This is the tale of two of my favorite American charities. One founded by a Presbyterian minister, the other a Catholic Priest. One organization is non-sectarian, the other interdenominational. Both promote long-term sustainable solutions to break the cycle of poverty. Both are child welfare organizations – one helping children from all around the world, one in a specific region of the United States. Both were Christian organizations…that is until both underwent major transformations that more clearly defined how faith-based they really were.
Two years ago, one of these organizations changed its name. It did so to broaden outreach, provide better brand recognition and raise more money from individual and corporate donors. While it shed its religious teachings several decades ago; its mission stayed the same and the organization felt Christians would unite to help people of other faiths. In making this bold move, the charity was putting great faith in its brand experience, as opposed to its brand name.
Donors didn’t take the news of the name change well, and neither did charitable watchdog groups, such as MinistryWatch.com. They felt the name change suggested the organization no longer wished to be a Christian charity. As a result, the watchdog groups vowed to find new Christian charities to which “Christians” could contribute. Others felt misled – “I'd always thought that they were teaching the kids Christianity. Looks like I was wrong.”
While this transformation was occurring, another one was taking shape within the other charity. The difference, however, is that the second faith-based charity was actually strengthening its position within the Christian marketplace. In fact, it wanted all of America to know it was doing “God’s Work” – helping children, elderly and poverty-stricken families in a certain impoverished region of America. And above all else, the charity intended to “live out and promote the Gospel of Jesus Christ through all their actions.”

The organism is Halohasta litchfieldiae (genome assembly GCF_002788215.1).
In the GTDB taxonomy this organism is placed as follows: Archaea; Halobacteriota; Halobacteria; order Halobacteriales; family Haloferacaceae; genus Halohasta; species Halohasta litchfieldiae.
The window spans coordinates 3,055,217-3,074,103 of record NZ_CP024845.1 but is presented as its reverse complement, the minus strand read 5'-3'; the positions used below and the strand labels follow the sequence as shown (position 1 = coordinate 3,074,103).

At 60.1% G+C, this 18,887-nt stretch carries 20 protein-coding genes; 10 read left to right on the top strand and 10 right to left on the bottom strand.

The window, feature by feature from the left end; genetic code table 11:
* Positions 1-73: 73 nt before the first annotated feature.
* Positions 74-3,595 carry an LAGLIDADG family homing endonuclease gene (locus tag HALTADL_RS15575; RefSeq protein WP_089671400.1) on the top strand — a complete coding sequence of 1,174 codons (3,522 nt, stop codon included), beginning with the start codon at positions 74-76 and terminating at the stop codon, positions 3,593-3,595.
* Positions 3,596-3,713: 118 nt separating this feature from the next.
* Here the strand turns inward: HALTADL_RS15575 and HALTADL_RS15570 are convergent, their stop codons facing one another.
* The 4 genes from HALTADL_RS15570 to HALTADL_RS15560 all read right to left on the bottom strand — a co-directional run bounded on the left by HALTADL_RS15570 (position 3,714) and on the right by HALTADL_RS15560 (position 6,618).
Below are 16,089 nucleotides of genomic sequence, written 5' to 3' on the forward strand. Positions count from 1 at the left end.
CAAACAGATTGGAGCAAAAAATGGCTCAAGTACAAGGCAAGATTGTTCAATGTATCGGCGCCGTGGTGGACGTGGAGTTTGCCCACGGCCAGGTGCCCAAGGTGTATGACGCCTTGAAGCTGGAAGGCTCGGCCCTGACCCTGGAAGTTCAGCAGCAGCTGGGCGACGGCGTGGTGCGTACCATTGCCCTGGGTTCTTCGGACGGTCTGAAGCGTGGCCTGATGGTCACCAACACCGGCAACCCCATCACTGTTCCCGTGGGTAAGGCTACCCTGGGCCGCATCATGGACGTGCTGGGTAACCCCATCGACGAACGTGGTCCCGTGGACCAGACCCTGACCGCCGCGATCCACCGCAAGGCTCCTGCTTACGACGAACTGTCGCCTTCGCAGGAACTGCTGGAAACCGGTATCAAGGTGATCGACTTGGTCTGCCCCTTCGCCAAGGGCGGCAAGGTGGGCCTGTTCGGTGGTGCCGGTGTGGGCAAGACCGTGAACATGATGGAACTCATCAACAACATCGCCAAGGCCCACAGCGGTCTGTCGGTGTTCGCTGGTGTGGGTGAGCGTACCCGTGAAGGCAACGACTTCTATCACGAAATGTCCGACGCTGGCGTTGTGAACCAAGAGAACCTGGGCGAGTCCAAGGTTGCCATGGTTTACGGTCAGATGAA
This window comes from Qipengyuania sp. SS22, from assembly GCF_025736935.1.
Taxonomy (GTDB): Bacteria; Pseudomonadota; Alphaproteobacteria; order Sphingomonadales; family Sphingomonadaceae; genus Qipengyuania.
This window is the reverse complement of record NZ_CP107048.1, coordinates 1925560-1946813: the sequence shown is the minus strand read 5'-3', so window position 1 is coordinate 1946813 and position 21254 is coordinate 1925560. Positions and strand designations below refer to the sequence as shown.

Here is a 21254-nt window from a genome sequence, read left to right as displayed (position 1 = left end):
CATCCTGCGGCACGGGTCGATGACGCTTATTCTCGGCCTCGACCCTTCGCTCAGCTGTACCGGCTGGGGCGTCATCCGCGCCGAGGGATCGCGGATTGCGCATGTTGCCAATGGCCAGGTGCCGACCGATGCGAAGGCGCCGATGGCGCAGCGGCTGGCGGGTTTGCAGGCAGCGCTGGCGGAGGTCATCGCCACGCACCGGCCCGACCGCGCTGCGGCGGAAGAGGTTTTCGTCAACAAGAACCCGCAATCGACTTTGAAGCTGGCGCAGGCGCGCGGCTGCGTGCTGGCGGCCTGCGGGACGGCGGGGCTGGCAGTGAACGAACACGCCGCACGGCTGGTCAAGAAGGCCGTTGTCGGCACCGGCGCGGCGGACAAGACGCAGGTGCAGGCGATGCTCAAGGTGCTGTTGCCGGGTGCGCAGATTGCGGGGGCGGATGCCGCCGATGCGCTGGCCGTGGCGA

The second charity was also putting more faith in its brand, but unlike the first charity, this one was putting more (not less) faith in the Christian aspect of its brand – both in awareness and experience. The organization’s growth strategy is to build stronger relationships and capture a larger share of the global Christian donor market. It also intended to become an extension of the donor/prospect’s daily religious experience – and in doing so, it will facilitate more loyal and compassionate relationships with supporters.
My experience strongly supports the notion that Christian charities that put greater faith in their brand experience will reap great rewards. Being a faithful giving organization means that you genuinely put your “faith” at the forefront of your value proposition. It means seeking and bringing together people who share in your beliefs and mission. And it means establishing a culture of genuine Christian interactions and experiences. It does not mandate that you be Christian just in name, but also in action.
There is no doubt that both organizations – who by the way are among my most favorite charities – will continue being successful, largely because they have created an environment of trust, belief and confidence. The organization that is able to foster a multi-dimensional culture that unites people under a common umbrella, who will in turn become evangelists for the organization, will achieve the greatest long-term success. Which one will that be? Perhaps the one who puts more “faith” in its brand!
Greg is the Chief Strategy Officer of Merkle’s nonprofit vertical. He chooses to Do What Matters because to quote Vince Lombardi, “Once a man has made a commitment to a way of life, he puts the greatest strength in the world behind him. It’s something we call heart power. Once a man has made this commitment, nothing will stop him short of success.”